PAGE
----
Caddis season is in full swing right now and this is the time we have been waiting all year for. Hatches have been steady on all the rivers and almost anytime of day, morning and evening of course being prime feeding times. We are seeing a large variety of caddis species and size which still can pose a bit of a challenge. Remember our sport is called “fishing” not “catching”! Most of our success has been with smaller patterns of size 16 and even 18 varieties. One suggestion when fishing these smaller flies is too use one smaller fly tied off the back of a larger “indicator fly. This allows you to see the general area where your smaller fly is. Remember to use the indicator fly to see the general area of both your flies, focusing solely on the bigger indicator will cause you to miss hits on the smaller offering. Imagine the indicator fly sitting in the middle of a hula hoop sized area and any splash in the area is likely at one of your flies.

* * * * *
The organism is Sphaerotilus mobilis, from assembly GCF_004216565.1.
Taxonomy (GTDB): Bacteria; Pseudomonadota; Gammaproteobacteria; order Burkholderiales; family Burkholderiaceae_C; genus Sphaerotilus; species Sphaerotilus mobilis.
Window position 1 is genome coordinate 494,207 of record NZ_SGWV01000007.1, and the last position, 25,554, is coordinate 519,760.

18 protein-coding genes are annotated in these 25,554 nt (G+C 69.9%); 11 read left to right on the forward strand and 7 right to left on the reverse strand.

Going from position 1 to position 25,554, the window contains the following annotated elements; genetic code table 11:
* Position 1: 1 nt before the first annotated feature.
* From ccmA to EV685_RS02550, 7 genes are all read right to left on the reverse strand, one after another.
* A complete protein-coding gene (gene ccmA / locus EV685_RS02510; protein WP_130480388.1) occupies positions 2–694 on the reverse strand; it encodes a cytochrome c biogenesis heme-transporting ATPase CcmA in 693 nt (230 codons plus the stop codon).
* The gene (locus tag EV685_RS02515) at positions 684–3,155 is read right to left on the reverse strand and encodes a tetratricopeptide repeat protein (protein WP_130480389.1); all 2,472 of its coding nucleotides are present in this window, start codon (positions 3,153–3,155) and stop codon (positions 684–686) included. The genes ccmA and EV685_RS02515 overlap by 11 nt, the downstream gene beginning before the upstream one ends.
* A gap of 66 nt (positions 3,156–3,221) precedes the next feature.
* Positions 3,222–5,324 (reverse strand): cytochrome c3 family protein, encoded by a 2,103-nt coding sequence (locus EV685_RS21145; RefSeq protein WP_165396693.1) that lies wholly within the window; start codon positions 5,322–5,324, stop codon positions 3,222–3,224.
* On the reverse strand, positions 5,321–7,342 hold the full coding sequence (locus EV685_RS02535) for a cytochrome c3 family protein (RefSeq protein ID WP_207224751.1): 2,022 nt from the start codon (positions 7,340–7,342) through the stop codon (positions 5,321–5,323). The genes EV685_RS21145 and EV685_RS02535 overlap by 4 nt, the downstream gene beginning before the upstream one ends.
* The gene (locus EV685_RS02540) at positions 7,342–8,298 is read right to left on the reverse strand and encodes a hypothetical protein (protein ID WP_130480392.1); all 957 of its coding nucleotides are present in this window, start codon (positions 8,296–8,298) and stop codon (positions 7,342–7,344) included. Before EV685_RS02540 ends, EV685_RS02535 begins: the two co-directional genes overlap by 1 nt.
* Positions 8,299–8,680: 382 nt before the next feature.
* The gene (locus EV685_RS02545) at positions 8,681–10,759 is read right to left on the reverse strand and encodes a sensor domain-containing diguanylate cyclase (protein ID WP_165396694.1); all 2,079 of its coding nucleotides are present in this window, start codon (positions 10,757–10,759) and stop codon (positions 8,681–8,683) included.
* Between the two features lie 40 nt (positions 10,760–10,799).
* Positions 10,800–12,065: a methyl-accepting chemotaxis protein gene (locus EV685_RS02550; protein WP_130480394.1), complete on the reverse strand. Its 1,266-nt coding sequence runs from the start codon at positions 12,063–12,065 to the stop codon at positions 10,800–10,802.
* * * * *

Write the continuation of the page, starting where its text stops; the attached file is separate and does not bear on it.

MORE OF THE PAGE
We have still been very successful with larger fish using nymph rigs and streamers. Sinking tips or sinking lines are no longer necessary as most fish are keying in on the surface for food. As far as nymphs go getting down is the most important thing. The river is still high and to get a nymph rig to the bottom requires weight. We suggest using a double set up. This time of year a big stonefly makes an excellent first fly, double beadheaded, tungsten, anything that will get the fly down. Usually something smaller can be tied off the first fly, caddis nymphs, hares ear, or pheasant tails are all excellent choices. To seal the deal some split shot between the two flies will give your rig the extra weight it needs. Nymphing can always test your patience but the reward is usually high, as the largest fish of the summer will usually be taken sub surface.